6.9/10
7,524
52 user 132 critic

Transit (2018)

Not Rated | | Drama, Sci-Fi | 1 March 2019 (USA)
Trailer
2:20 | Trailer
A man attempting to escape occupied France falls in love with the wife of a dead author whose identity he has assumed.

Director:

Christian Petzold

Writers:

Christian Petzold (adaptation), Anna Seghers (novel)
8 wins & 24 nominations. See more awards »

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Cast

Cast overview, first billed only:
Franz Rogowski ... Georg
Paula Beer ... Marie
Godehard Giese ... Richard
Lilien Batman Lilien Batman ... Driss
Maryam Zaree ... Melissa
Barbara Auer ... Architect / Frau
Matthias Brandt ... Barmann / Erzähler
Sebastian Hülk ... Paul
Emilie de Preissac ... Chambermaid in Paris Hotel
Antoine Oppenheim Antoine Oppenheim ... Binnet
Ronald Kukulies Ronald Kukulies
Justus von Dohnányi ... Conductor
Alex Brendemühl ... Mexican Consul
Trystan Pütter ... American Consul
Agnès Regolo Agnès Regolo
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Storyline

German troops are fast approaching Paris. Georg, a German refugee, escapes to Marseille in the nick of time. In his luggage, he carries the documents of an author, Weidel, who has taken his own life in fear of his persecutors. Those documents include a manuscript, letters and visa assurance from the Mexican embassy. Everything changes when Georg falls in love with the mysterious Marie. Is it devotion or calculation that has led her to share her life with a doctor, Richard, before journeying on in search of her husband? He's said to have surfaced in Marseille in possession of a Mexican visa for him and his wife. Written by AnonymusB

Plot Summary | Add Synopsis

Taglines:

The New Masterwork from the Director of Phoenix and Barbara See more »

Genres:

Drama | Sci-Fi

Certificate:

Not Rated | See all certifications »

Parents Guide:

View content advisory »
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Did You Know?

Trivia

According to Christian Petzold, in some ways, all of the screenplays that he and his late collaborator Harun Farocki developed together were more or less based on Transit by Anna Seghers. See more »

Goofs

When the train arrives in Marseille, the actor playing Heinz is very clearly breathing, his chest and Adam's apple rise and fall with each breath in the lengthy closeup, even though the character is dead. See more »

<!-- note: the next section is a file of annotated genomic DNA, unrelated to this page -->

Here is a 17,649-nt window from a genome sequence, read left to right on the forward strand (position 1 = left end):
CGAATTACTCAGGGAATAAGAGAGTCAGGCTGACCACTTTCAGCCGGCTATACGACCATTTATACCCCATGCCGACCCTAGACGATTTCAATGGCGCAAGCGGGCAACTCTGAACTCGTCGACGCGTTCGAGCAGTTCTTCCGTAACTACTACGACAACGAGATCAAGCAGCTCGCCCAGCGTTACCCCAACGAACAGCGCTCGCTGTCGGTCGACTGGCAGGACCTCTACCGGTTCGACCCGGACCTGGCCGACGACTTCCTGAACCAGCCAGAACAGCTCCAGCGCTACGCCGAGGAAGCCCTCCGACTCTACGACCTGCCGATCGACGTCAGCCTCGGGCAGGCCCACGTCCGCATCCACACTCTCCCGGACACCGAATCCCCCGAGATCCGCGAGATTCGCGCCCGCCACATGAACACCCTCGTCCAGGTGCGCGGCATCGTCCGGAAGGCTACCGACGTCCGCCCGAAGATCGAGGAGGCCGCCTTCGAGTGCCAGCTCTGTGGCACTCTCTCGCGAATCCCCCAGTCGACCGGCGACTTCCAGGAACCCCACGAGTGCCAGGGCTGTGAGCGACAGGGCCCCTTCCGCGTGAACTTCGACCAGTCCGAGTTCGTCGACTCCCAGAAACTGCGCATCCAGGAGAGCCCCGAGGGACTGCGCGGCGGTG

Quotes

Georg: A man had died. He was to register in hell. He waited in front of a large door. He waited a day, two. He waited weeks. Months. Then years. Finally a man walked past him. The man waiting addressed him: Perhaps you can help me, I'm supposed to register in hell. The other man looks him up and down, says: But sir, this here is hell.
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Connections

References Dawn of the Dead (1978) See more »

Soundtracks

Karneval der Tiere - Der Kuckuck
Composed by Camille Saint-Saëns
Performed by Franz Rogowski (uncredited)
(c) copyright control
Recorded by Stefan Will
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User Reviews

The Past & The Present meld in Petzold's latest
19 March 2019 | by gortxSee all my reviews

German Director Christian Petzold's latest, TRANSIT, follows in the line of his excellent movies PHOENIX and BARBARA as another exploration of individual identity during periods of high political tensions. Based on a WWII novel, Petzold made the conscious decision to not be another period piece by setting in the present. Or, did he? The world we find in TRANSIT is like a parallel alternate reality. All shot in present day France. No visual effects. But, there is something off. Most of the clothes and props the main characters wear and use seem to come from the 1940s. Europe has been plunged into some unspecified war. Refugees are being expelled. Others desperate to emigrate legally to the Americas. Transit visas are like gold. Georg (Franz Rogowski) is a German stuck in Marseilles. By chance he acquires a Transit visa from another man, but, this requires him to take on the other man's identity. A mysterious woman, Marie (Paula Beer, recently seen in the exceptional NEVER LOOK AWAY) seems to keep appearing before him. Always elusive. Eventually, they meet, only to make things more complicated. Petzold is after something very tricky here. Without ever fully explaining the world he is building, we are plunged into it often leaving the viewer as baffled as the characters. The parallels to the refugee crisis in present day Europe are obvious (Georg interacts with an African woman and her child, and later, with a Muslim family), but never hammered home. Stylistically, Petzold has created an odd blend between a Noirish CASABLANCA and a totalitarian Orwellian 1984 present, all by way of Antonioni's THE PASSENGER. The past and present fold in and out, like something out of Vonnegut's Slaughterhouse-Five. TRANSIT is a heady mix that won't be for all tastes, and Petzold doesn't fully command this world as well as he has in his past features. Still, it's a movie that's hard to shake. The acting is quite strong including the two leads, and a particularly strong supporting bit by Barbara Auer. TRANSIT may not be to the level of Petzold's previous few pictures, but, it's a worthy entry that lingers in the mind.


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Details

Country:

Germany | France

Release Date:

1 March 2019 (USA) See more »

Also Known As:

Transit See more »

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Box Office

Opening Weekend USA:

$31,931, 3 March 2019

Gross USA:

$815,290

Cumulative Worldwide Gross:

$1,012,747
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Company Credits

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Technical Specs

Runtime:

Color:

Color

Aspect Ratio:

2.39 : 1
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